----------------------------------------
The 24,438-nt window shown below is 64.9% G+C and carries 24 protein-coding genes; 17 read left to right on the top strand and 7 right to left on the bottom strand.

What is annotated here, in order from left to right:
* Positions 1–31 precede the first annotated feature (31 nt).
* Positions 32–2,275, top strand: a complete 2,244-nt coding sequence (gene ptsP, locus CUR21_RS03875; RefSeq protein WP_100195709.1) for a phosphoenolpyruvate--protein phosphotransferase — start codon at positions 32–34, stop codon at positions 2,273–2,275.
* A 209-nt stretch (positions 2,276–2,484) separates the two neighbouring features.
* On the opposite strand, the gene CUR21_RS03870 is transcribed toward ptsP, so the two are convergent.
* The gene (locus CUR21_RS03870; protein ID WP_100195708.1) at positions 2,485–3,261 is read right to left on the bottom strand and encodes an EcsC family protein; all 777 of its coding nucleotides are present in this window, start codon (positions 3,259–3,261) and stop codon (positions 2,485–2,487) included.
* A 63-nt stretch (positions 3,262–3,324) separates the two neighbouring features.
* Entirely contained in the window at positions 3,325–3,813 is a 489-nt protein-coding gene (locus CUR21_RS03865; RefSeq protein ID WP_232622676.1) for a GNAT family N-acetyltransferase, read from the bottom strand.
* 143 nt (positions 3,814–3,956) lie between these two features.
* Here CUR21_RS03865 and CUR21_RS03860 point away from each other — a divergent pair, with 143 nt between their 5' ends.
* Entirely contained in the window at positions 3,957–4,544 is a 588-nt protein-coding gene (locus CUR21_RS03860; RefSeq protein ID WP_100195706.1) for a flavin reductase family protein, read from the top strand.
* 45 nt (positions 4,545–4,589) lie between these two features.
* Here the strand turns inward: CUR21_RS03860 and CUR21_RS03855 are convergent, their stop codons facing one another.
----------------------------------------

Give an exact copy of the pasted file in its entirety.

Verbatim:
The 24,438-nt window shown below is 64.9% G+C and carries 24 protein-coding genes; 17 read left to right on the top strand and 7 right to left on the bottom strand.

What is annotated here, in order from left to right:
* Positions 1–31 precede the first annotated feature (31 nt).
* Positions 32–2,275, top strand: a complete 2,244-nt coding sequence (gene ptsP, locus CUR21_RS03875; RefSeq protein WP_100195709.1) for a phosphoenolpyruvate--protein phosphotransferase — start codon at positions 32–34, stop codon at positions 2,273–2,275.
* A 209-nt stretch (positions 2,276–2,484) separates the two neighbouring features.
* On the opposite strand, the gene CUR21_RS03870 is transcribed toward ptsP, so the two are convergent.
* The gene (locus CUR21_RS03870; protein ID WP_100195708.1) at positions 2,485–3,261 is read right to left on the bottom strand and encodes an EcsC family protein; all 777 of its coding nucleotides are present in this window, start codon (positions 3,259–3,261) and stop codon (positions 2,485–2,487) included.
* A 63-nt stretch (positions 3,262–3,324) separates the two neighbouring features.
* Entirely contained in the window at positions 3,325–3,813 is a 489-nt protein-coding gene (locus CUR21_RS03865; RefSeq protein ID WP_232622676.1) for a GNAT family N-acetyltransferase, read from the bottom strand.
* 143 nt (positions 3,814–3,956) lie between these two features.
* Here CUR21_RS03865 and CUR21_RS03860 point away from each other — a divergent pair, with 143 nt between their 5' ends.
* Entirely contained in the window at positions 3,957–4,544 is a 588-nt protein-coding gene (locus CUR21_RS03860; RefSeq protein ID WP_100195706.1) for a flavin reductase family protein, read from the top strand.
* 45 nt (positions 4,545–4,589) lie between these two features.
* Here the strand turns inward: CUR21_RS03860 and CUR21_RS03855 are convergent, their stop codons facing one another.